New genetic information and other data suggest that in Southeast Alaska, there are two populations of harbor porpoise in inland waters. Scientists also were able to estimate abundance for these two populations using data collected during a 2019 vessel survey and other information.
They estimated that the Northern Inland Waters Southeast Alaska population consists of approximately 1,619 porpoises. The Southern Inland Waters Southeast Alaska population is around 890 porpoises.
Environmental DNA Helps Define Population Structure
Currently, harbor porpoises in Southeast Alaska are managed as a single stock under the Marine Mammal Protection Act.
Scientists examined information from recent genetics studies (including tissue and environmental DNA), survey data, distribution patterns, and trends in abundance. They now have evidence that harbor porpoise in Northern Southeast Alaska inland waters are different from those found in Southern Southeast Alaska inland waters.
Scientists identified two inshore harbor porpoise populations:
- A northern population, which includes areas around Glacier Bay, Icy Strait, and Cross Sound
- A southern population, which includes the area near Zarembo Island and Wrangell, Alaska
Based on what is known about harbor porpoise stock structure in other areas of North America, it is possible that additional populations of harbor porpoise exist in Southeast Alaska, particularly in Yakutat Bay, and along the outer coast and offshore waters. However, current data and analyses are insufficient to delineate units within this area at this time. Until additional information is available, scientists proposed grouping these remaining harbor porpoises into a single unit called the Yakutat/Southeast Alaska Offshore Waters unit.
New Insights on Harbor Porpoise Distribution
“When we look at the collective body of research over time, we have been able to identify key areas where harbor porpoises have been consistently found and other areas where distribution has been variable or harbor porpoises have rarely or never been seen,” said Alexandre Zerbini, NOAA affiliate with the Cooperative Institute for Climate, Ocean, and Ecosystem Studies, University of Washington.
For instance, scientists observed high concentrations of harbor porpoise during their 2019 survey. That was consistent with observations between the early 1990s and early 2010s in waters near Cross Sound, Glacier Bay, Icy Strait and around Zarembo and Wrangell Islands during the spring, summer and fall.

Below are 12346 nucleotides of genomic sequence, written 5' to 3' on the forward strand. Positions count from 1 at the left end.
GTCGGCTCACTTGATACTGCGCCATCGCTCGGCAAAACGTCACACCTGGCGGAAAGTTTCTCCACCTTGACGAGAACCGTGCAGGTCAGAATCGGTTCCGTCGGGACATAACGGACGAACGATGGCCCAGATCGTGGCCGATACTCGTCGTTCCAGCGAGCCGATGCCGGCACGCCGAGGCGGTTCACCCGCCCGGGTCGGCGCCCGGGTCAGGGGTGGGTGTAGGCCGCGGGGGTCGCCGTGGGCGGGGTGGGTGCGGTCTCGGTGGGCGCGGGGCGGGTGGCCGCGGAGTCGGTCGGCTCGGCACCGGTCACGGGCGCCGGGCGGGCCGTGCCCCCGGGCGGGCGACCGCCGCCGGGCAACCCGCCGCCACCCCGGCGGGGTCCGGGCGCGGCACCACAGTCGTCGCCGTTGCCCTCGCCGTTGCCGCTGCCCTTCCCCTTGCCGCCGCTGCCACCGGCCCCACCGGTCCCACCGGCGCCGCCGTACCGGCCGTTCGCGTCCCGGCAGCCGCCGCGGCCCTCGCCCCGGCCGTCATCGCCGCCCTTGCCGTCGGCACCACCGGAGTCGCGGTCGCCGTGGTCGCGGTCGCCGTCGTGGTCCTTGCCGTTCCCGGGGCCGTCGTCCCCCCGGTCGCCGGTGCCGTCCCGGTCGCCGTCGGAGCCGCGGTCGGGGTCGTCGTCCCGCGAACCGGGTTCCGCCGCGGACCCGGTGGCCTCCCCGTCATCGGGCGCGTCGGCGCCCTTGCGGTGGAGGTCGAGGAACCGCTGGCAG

In other areas, such as Frederick Sound, the concentration of harbor porpoise is variable across years. For example in 2019, porpoise were seen in Frederick Sound in relatively large numbers, especially close to shore. However, in previous years, the concentration was low despite high survey effort.
“We also found that, over the years, few—if any—harbor porpoises were observed in lower Chatham Strait,” said Zerbini.
In the area around Lynn Canal, scientists have also observed variable abundance over the years. Harbor porpoises were regularly observed in this region during research surveys in the 1990s. The region was not sampled during later surveys in the mid-2000s and in 2010. In 2019, scientists observed a small number of groups of harbor porpoises in the area.
Areas of Further Research for Harbor Porpoise
Scientists also suspect that, for at least one of these populations, fisheries bycatch may pose a conservation concern. This is because harbor porpoises, one of the smallest dolphin species, prefer coastal habitats. As a result, they are particularly vulnerable to bycatch in gillnets, pollution, and other types of human disturbance, such as underwater noise.
Several studies have shown that harbor porpoises are highly vulnerable to mortality in gillnet fisheries in the north Atlantic and Pacific oceans. Any gillnet fisheries in Alaska that overlap with harbor porpoises may pose a conservation concern.
That includes the salmon drift gillnet fishery in parts of the Southeast Alaska inland waters, notably Lynn Canal, Taku/Snettisham and Stephens Passage, near Petersburg, Wrangell, Zarembo, Ketchikan, and in portions of Clarence Strait. There is no current estimate of bycatch for all regions where the fishery operates. However, the best available data collected by independent fisheries observers suggests that bycatch mortality in the Southern Southeast Alaska Inland Waters population may pose a conservation risk to the population.
Additional data are also needed to assess the status of harbor porpoise in the Northern Southeast Alaska Inland Waters population and the Yakutat/Southeast Offshore Waters population.
“We don’t have abundance estimates for Southeast Alaska offshore waters,” said Kim Goetz, co-author and marine mammal biologist, Alaska Fisheries Science Center. “Previous aerial surveys have shown that harbor porpoises occur on the continental shelf west of the Southeast Alaska inland waters. However, we need further surveys of offshore waters and to collect additional genetic information to learn more about stock structure, abundance, and potential relationships with inshore populations.”
Scientists will use data from this study, together with the new genetic analyses and other information, to further evaluate harbor porpoise stock structure and status. They will also use it to prepare the draft 2022 stock assessment report, which is expected to be available for public review and comment soon.
And, as a next step, the Alaska Fisheries Science Center is planning to coordinate with the Alaska Department of Fish and Game and the commercial fishing industry to scope out the design and implementation of an observer program for state-managed fisheries that overlap with harbor porpoise in inland waters of Southeast Alaska.